New Jersey opened the state to same-sex marriages on Oct. 21 without an appeal from Republican Gov. Chris Christie.
Christie’s administration had initially stated it would appeal the state’s Supreme Court ruling last Friday denying the state the right to prevent marriages, but then withdrew their appeal stating it had a constitutional obligation to honor the court’s decision.
Stern freshman and New Jersey resident Revathi Mekala said she personally supports the ruling and believes it will be beneficial to her home state.
“Like any political change, same-sex marriage has had its fair share of opponents and battles, and I do not think the disputes will end anytime soon,” Mekala said. “However, working to achieve the equality that we as a nation pride ourselves in and embracing the diversity that exists in New Jersey I believe is a much-needed step in the right direction.”
Gallatin senior Joe Ehrman-Dupre, who is studying sexuality, compared the ruling in New Jersey to the struggles of same-sex couples in his home state.
“As a North Carolinian, I have been reading about couples going to county offices to try and receive marriage licenses as a form of protest against our constitutional amendment banning same-sex marriages, Amendment One,” Ehrman-Dupre said. “They are, of course, largely unsuccessful. So, it is always uplifting and exciting to see another state begin the process of creating an egalitarian society.”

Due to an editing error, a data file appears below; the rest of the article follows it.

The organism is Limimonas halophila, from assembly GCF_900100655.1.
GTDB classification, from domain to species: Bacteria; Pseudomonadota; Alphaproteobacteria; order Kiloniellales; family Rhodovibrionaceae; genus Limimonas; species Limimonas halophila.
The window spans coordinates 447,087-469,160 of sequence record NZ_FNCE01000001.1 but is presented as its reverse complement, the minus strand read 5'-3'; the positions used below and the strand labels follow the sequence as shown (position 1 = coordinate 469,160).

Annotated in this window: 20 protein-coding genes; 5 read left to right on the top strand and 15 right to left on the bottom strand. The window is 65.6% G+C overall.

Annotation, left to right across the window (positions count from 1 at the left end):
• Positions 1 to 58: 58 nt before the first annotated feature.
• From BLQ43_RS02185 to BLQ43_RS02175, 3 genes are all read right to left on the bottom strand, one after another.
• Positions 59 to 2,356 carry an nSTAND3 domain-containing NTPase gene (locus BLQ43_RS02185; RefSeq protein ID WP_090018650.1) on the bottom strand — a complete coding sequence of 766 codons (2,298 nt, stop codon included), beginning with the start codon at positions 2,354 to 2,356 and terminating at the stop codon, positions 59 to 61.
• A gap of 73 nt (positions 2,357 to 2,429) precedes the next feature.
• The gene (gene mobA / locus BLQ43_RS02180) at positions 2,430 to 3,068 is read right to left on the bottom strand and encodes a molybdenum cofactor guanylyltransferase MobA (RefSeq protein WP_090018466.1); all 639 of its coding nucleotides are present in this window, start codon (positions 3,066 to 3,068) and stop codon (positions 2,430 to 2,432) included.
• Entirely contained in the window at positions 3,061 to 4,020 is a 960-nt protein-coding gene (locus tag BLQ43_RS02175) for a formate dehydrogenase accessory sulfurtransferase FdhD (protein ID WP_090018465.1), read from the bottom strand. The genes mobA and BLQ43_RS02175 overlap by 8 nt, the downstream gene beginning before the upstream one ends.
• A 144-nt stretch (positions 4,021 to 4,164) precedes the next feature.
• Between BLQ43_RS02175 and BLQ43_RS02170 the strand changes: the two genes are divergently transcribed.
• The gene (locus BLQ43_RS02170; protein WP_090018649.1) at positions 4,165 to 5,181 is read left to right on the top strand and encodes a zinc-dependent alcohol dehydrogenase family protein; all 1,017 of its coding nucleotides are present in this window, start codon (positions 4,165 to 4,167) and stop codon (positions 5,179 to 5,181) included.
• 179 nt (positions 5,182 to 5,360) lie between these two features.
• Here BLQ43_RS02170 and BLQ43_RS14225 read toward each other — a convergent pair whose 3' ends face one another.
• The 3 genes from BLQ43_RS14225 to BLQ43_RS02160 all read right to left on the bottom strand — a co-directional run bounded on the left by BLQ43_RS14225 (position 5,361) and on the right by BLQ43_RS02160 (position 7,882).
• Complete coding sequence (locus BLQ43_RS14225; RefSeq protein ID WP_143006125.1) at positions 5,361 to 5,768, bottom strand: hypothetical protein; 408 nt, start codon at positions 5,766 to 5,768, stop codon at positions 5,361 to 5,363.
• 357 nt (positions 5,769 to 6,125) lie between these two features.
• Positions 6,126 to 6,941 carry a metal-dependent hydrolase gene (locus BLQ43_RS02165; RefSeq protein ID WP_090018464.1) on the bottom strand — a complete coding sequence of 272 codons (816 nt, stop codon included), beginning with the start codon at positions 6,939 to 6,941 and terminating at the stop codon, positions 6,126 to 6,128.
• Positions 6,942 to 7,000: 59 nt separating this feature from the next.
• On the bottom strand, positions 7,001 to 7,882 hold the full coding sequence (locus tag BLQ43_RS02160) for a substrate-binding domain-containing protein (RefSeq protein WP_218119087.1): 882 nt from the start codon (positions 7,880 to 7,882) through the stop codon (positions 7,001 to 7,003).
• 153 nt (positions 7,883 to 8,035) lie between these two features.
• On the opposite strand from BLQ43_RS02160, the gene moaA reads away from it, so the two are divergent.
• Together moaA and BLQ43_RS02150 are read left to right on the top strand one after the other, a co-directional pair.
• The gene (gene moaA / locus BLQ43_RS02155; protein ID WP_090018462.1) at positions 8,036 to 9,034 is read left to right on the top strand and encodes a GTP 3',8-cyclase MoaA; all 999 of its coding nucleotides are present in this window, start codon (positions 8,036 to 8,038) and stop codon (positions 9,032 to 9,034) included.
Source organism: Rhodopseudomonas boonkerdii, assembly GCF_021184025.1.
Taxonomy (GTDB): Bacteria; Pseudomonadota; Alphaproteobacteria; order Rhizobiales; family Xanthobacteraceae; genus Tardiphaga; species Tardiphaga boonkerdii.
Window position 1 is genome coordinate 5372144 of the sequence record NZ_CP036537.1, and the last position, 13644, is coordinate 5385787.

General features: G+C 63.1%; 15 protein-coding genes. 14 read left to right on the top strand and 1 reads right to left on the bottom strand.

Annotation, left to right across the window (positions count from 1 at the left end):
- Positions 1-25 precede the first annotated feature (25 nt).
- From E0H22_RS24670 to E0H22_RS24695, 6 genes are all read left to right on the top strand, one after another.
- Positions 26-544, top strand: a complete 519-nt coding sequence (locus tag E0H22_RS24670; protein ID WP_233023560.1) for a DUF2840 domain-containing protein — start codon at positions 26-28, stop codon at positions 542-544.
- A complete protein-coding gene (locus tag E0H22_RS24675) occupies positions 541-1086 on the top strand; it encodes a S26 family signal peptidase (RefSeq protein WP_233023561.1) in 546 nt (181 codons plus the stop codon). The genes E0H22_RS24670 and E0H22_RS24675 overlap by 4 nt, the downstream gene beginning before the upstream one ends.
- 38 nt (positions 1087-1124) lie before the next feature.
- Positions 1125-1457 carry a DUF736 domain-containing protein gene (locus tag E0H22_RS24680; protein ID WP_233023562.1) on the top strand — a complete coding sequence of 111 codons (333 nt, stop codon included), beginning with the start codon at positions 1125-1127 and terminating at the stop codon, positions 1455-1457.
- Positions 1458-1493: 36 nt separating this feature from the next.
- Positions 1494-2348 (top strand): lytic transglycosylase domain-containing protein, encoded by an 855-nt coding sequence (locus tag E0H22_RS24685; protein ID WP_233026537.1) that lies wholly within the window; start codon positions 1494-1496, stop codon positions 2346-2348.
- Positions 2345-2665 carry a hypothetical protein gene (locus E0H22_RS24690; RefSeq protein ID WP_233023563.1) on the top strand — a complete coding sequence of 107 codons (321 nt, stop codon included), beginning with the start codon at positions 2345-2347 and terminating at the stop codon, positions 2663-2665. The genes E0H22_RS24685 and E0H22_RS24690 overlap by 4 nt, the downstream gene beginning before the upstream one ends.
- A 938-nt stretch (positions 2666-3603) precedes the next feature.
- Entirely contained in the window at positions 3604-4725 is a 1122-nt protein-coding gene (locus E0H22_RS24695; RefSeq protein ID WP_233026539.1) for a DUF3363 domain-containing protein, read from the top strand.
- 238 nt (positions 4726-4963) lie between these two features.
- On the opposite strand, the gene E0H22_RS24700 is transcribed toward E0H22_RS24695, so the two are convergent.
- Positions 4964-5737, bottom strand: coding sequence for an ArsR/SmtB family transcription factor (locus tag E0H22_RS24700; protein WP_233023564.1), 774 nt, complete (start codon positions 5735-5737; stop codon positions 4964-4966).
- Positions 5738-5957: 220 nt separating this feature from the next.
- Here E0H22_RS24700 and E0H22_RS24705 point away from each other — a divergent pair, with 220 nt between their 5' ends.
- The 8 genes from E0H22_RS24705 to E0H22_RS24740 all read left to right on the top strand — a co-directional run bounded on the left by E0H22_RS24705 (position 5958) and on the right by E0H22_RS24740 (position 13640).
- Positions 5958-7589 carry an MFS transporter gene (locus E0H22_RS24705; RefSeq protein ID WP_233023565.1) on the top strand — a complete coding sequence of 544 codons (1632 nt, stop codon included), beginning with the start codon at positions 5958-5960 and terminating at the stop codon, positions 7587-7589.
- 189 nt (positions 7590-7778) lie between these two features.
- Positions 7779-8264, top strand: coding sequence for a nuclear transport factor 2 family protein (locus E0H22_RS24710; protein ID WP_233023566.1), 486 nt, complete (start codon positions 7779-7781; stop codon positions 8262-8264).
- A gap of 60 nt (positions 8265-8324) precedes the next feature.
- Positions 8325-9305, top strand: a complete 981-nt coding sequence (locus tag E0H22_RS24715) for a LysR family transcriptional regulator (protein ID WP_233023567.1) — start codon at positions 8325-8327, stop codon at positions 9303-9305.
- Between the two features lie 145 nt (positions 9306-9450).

Despite recognizing the monumental success of this New Jersey ruling, president of the NYU Queer Union Doug Keeler said the group wants the focus to switch to the other issues surrounding the LGBTQ community.
“Notwithstanding various critiques of marriage equality from people within our communities, we simply have more pressing issues to organize around, such as youth homelessness, police violence, and the deployment of ‘gay rights’ in colonial projects,” Keeler said.
Keeler clarified that Queer Union does not represent the entire NYU LGBTQ community, and other LGBTQ groups on campus may be more excited about the ruling.
Erika Kindsfather, CAS freshman, shares this sentiment.
“I’m happy regarding the passage of the same-sex ruling in New Jersey, but I also feel like marriage equality is used in politics to mask and neglect other issues affecting the LGBTQA community such as poverty, homelessness, workplace discrimination [and] unjust incarceration,” Kindsfather said.
Additional reporting by Michael Domanico. Kavish Harjai is a staff writer. Email them at [email protected]